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decided: October 13, 1983.


Appeal from the Order of the Civil Service Commission in the case of State Civil Service Commission v. Michael L. McCormick, Appeal No. 3483.


Paul S. Foreman, for petitioner.

Earl R. Dryer, Deputy Counsel, for respondent.

Judges Rogers, Williams, Jr. and Craig, sitting as a panel of three. Opinion by Judge Craig.

Author: Craig

[ 77 Pa. Commw. Page 498]

Michael McCormick appeals from a decision of the State Civil Service Commission, which removed McCormick from his civil service job with the Altoona Housing Authority because he had engaged in prohibited political activity. We must decide whether the Civil Service Act prohibition of political activity*fn1 applies

[ 77 Pa. Commw. Page 499]

    to housing authority employees and whether McCormick's unawareness of that prohibition precludes the commission from removing him for its violation.

McCormick began his employment with the housing authority as comptroller before the 1975 amendment to the Housing Authorities Law*fn2 instituted the requirement that all housing authorities establish a civil service merit system for their employees. Although McCormick was aware of his civil service status after the housing authority had, by contract, derived its merit system from the State Civil Service Act, he did not receive any information concerning the prohibition of political activity contained in that Act. On March 9, 1981, McCormick submitted a signed petition to place his name on the primary election ballot as a candidate for the office of auditor of Logan Township, a measure which § 904 of the Civil Service Act*fn3 clearly prohibits.

McCormick contends that because the Housing Authorities Law*fn4 does not expressly incorporate the prohibitions and penalties segment of the Civil Service Act,*fn5 the legislature intended to exempt housing authority employees from those sections. Although there is no clear indication that McCormick raised

[ 77 Pa. Commw. Page 500]

    this question before the commission, we nevertheless conclude that the Civil Service Act applies to housing authorities in its entirety.

McCormick argues that § 1567(b),*fn6 which provides that the housing authority employees may be removed only in accordance with § 807 of the Civil Service Act,*fn7 indicates that the legislature intended to disallow removal of housing authority employees under any other provisions of the Act.

However, § 1568,*fn8 which governed the interim period between the amendment and the execution of the contract for civil service systems, enables the commission to remove a housing authority employee for any violation of the Civil Service Act, including a violation of the ban on political activity. Acceptance of McCormick's contention would create a nonsensical result that the commission could have removed an employee for political activity during the interim period, but is unable to do so now that the full civil service system is in effect. Furthermore, the commission would be unable to remove housing authority employees for violations of other prohibitions, such as § 902,*fn9 which permits removal of an employee who commits perjury. We are unable to accept such an unlikely scheme as the intent of the legislature.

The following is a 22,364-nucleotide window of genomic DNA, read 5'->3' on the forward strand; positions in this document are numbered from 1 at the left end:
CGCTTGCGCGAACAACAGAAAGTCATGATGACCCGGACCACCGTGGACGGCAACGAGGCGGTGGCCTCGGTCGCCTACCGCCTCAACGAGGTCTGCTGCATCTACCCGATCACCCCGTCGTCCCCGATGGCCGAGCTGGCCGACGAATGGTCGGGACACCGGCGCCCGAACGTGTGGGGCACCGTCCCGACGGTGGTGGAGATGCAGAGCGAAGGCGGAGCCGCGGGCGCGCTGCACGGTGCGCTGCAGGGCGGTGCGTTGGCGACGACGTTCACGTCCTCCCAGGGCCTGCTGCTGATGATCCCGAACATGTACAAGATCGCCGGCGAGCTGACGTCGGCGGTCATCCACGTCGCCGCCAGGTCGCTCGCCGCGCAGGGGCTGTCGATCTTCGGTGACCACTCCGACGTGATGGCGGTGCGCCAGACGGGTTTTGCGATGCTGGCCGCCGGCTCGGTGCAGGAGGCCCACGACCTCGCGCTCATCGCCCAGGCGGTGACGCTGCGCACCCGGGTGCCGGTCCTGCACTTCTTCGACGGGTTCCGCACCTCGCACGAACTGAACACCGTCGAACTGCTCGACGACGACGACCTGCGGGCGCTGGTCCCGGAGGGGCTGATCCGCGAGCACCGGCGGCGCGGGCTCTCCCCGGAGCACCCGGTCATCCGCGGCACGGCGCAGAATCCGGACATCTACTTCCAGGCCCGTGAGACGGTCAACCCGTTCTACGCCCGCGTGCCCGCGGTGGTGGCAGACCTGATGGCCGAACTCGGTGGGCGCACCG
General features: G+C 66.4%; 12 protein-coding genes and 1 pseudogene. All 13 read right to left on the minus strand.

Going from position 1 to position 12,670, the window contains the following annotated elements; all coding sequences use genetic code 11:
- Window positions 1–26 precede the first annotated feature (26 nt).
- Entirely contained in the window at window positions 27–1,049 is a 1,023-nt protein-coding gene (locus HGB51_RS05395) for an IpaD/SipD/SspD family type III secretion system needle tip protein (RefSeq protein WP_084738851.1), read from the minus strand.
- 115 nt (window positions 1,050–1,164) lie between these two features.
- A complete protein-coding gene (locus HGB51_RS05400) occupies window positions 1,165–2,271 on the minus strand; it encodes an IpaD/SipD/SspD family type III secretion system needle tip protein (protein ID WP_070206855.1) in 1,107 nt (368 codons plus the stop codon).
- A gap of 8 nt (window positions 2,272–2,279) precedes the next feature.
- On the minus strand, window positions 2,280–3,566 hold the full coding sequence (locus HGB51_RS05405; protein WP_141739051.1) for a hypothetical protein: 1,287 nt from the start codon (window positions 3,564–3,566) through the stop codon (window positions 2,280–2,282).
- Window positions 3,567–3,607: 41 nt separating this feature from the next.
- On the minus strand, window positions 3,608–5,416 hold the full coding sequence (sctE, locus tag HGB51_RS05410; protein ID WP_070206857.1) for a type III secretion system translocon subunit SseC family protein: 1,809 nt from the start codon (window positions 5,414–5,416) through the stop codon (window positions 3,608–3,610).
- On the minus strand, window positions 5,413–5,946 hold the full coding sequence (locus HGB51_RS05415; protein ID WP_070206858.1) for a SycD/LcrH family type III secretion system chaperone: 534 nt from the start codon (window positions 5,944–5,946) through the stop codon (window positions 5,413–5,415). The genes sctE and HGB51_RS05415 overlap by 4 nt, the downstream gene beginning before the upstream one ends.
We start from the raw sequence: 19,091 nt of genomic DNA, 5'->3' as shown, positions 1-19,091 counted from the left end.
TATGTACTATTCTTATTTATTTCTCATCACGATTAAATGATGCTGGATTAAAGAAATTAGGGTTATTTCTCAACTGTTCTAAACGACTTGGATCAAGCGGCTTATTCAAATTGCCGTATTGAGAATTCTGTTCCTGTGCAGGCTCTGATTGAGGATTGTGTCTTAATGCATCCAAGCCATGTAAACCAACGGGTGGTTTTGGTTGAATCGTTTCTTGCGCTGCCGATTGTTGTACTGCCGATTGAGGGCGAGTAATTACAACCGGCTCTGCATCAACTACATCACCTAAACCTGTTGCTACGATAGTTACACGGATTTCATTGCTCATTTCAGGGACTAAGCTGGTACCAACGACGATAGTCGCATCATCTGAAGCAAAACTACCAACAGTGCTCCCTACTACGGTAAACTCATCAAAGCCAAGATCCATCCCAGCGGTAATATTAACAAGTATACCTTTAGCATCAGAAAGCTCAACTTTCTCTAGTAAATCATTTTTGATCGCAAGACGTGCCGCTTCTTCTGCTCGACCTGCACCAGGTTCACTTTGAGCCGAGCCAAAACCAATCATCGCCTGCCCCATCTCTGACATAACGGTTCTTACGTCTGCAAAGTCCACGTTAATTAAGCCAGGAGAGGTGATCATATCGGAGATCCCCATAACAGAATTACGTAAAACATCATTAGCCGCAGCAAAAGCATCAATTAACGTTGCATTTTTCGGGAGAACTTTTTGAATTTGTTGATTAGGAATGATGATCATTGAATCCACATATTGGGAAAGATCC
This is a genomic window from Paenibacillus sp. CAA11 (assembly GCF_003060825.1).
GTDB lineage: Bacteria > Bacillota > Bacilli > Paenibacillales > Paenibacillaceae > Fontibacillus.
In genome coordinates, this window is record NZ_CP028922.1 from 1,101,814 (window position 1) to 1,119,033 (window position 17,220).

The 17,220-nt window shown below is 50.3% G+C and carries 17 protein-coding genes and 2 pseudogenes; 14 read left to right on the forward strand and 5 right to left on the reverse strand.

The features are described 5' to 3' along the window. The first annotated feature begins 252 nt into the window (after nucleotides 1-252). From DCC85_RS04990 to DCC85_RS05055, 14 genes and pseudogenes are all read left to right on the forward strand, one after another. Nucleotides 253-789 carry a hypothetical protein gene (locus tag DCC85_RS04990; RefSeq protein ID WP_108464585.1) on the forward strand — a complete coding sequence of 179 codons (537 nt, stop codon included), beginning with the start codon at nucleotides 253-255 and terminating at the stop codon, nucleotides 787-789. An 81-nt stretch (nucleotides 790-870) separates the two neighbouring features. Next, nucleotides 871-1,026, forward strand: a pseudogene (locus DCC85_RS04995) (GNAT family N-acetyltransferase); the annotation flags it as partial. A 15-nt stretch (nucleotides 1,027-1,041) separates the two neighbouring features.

We also note that the Housing Authorities Law requires the establishment of "a complete civil service

[ 77 Pa. Commw. Page 501]

    merit system,"*fn10 (emphasis added) and provides that the system shall include "the same duties and obligations, rights, prerogatives, and appeals provided for employees by the 'Civil Service Act'"*fn11 (emphasis added). It makes no exceptions for any aspect of the civil service system.

With respect to his second argument,*fn12 that his ignorance of the prohibition prevents his removal for its violation, McCormick attempts to distinguish Cardamone v. State Civil Service Commission, 58 Pa. Commonwealth Ct. 637, 428 A.2d 757 (1981). McCormick contends that Cardamone's argument was, in fact, that he was unaware of the political nature of his activity, not that he was unaware of the prohibition. A close reading of the decision leads us to conclude that the case encompassed both arguments. Judge Blatt, writing for the court in Cardamone, explicitly noted that the evidence supported the conclusions that Cardamone was aware of the ban and that he was conscious of the political character of his actions, thus indicating that Cardamone had made both arguments. At least by way of dictum, the Cardamone opinion states that "assertion of unawareness of the prohibited nature of his conduct cannot relieve [an employee] of culpability therefor."*fn13

[ 77 Pa. Commw. Page 502]

The language of the prohibition section is straightforward and does not require, in any situation, that the employee must have acted with any intent or knowledge of either the ban or the nature of his activity. We will not require an element of intent when the legislature has clearly declined to include it in the statute. Mr. McCormick's unfortunate situation is yet another illustration of the adage that ignorance of the law is no excuse. See, e.g., Pennsylvania Liquor Control Board v. 302 Chelten, Inc., 74 Pa. Commonwealth Ct. 253, 459 A.2d 893 (1983) and the cases cited in that opinion.

Accordingly, we affirm.


Now, October 13, 1983, the order of the Pennsylvania State Civil Service Commission, No. 3483, dated April 21, 1982, is affirmed.



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